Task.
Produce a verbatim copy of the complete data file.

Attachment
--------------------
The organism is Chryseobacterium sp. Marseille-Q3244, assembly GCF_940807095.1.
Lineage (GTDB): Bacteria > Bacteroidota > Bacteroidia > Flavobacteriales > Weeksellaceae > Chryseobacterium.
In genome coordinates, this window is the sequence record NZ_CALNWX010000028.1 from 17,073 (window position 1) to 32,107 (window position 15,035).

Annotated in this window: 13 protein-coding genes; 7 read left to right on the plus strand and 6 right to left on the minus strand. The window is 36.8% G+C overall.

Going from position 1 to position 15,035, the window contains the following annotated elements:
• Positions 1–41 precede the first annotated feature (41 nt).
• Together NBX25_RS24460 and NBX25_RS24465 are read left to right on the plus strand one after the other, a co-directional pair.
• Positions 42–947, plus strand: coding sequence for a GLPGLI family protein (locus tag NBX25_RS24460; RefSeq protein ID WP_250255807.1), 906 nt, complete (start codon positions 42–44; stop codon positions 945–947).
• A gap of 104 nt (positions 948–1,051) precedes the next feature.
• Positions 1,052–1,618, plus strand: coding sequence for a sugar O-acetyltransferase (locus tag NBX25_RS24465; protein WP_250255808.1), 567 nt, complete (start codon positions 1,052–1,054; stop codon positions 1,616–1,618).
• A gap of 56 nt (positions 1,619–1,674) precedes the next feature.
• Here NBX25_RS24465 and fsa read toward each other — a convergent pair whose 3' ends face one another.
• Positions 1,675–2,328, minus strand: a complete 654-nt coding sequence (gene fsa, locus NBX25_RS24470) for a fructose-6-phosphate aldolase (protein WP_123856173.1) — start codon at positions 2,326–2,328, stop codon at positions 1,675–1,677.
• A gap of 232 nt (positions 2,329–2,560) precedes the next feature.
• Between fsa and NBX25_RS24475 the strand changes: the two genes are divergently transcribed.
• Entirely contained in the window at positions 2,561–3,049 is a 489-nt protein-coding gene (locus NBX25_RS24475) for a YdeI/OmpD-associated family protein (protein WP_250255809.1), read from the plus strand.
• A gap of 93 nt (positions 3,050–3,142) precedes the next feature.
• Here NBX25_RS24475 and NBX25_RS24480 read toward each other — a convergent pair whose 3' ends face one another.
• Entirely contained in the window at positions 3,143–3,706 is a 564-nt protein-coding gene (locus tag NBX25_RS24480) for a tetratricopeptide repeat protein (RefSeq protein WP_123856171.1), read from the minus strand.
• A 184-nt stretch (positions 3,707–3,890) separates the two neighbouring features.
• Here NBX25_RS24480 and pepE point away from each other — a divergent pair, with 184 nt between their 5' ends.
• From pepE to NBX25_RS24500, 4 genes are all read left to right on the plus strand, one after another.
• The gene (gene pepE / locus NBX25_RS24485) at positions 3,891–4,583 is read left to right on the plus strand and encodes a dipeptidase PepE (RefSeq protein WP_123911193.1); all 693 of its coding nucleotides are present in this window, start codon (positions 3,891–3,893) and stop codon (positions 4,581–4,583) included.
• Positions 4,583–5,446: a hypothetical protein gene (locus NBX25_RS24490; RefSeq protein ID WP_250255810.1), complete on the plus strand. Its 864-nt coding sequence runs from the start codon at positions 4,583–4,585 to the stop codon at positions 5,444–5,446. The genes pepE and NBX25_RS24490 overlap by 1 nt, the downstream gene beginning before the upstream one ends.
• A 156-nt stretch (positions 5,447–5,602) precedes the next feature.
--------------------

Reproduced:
The organism is Chryseobacterium sp. Marseille-Q3244, assembly GCF_940807095.1.
Lineage (GTDB): Bacteria > Bacteroidota > Bacteroidia > Flavobacteriales > Weeksellaceae > Chryseobacterium.
In genome coordinates, this window is the sequence record NZ_CALNWX010000028.1 from 17,073 (window position 1) to 32,107 (window position 15,035).

Annotated in this window: 13 protein-coding genes; 7 read left to right on the plus strand and 6 right to left on the minus strand. The window is 36.8% G+C overall.

Going from position 1 to position 15,035, the window contains the following annotated elements:
• Positions 1–41 precede the first annotated feature (41 nt).
• Together NBX25_RS24460 and NBX25_RS24465 are read left to right on the plus strand one after the other, a co-directional pair.
• Positions 42–947, plus strand: coding sequence for a GLPGLI family protein (locus tag NBX25_RS24460; RefSeq protein ID WP_250255807.1), 906 nt, complete (start codon positions 42–44; stop codon positions 945–947).
• A gap of 104 nt (positions 948–1,051) precedes the next feature.
• Positions 1,052–1,618, plus strand: coding sequence for a sugar O-acetyltransferase (locus tag NBX25_RS24465; protein WP_250255808.1), 567 nt, complete (start codon positions 1,052–1,054; stop codon positions 1,616–1,618).
• A gap of 56 nt (positions 1,619–1,674) precedes the next feature.
• Here NBX25_RS24465 and fsa read toward each other — a convergent pair whose 3' ends face one another.
• Positions 1,675–2,328, minus strand: a complete 654-nt coding sequence (gene fsa, locus NBX25_RS24470) for a fructose-6-phosphate aldolase (protein WP_123856173.1) — start codon at positions 2,326–2,328, stop codon at positions 1,675–1,677.
• A gap of 232 nt (positions 2,329–2,560) precedes the next feature.
• Between fsa and NBX25_RS24475 the strand changes: the two genes are divergently transcribed.
• Entirely contained in the window at positions 2,561–3,049 is a 489-nt protein-coding gene (locus NBX25_RS24475) for a YdeI/OmpD-associated family protein (protein WP_250255809.1), read from the plus strand.
• A gap of 93 nt (positions 3,050–3,142) precedes the next feature.
• Here NBX25_RS24475 and NBX25_RS24480 read toward each other — a convergent pair whose 3' ends face one another.
• Entirely contained in the window at positions 3,143–3,706 is a 564-nt protein-coding gene (locus tag NBX25_RS24480) for a tetratricopeptide repeat protein (RefSeq protein WP_123856171.1), read from the minus strand.
• A 184-nt stretch (positions 3,707–3,890) separates the two neighbouring features.
• Here NBX25_RS24480 and pepE point away from each other — a divergent pair, with 184 nt between their 5' ends.
• From pepE to NBX25_RS24500, 4 genes are all read left to right on the plus strand, one after another.
• The gene (gene pepE / locus NBX25_RS24485) at positions 3,891–4,583 is read left to right on the plus strand and encodes a dipeptidase PepE (RefSeq protein WP_123911193.1); all 693 of its coding nucleotides are present in this window, start codon (positions 3,891–3,893) and stop codon (positions 4,581–4,583) included.
• Positions 4,583–5,446: a hypothetical protein gene (locus NBX25_RS24490; RefSeq protein ID WP_250255810.1), complete on the plus strand. Its 864-nt coding sequence runs from the start codon at positions 4,583–4,585 to the stop codon at positions 5,444–5,446. The genes pepE and NBX25_RS24490 overlap by 1 nt, the downstream gene beginning before the upstream one ends.
• A 156-nt stretch (positions 5,447–5,602) precedes the next feature.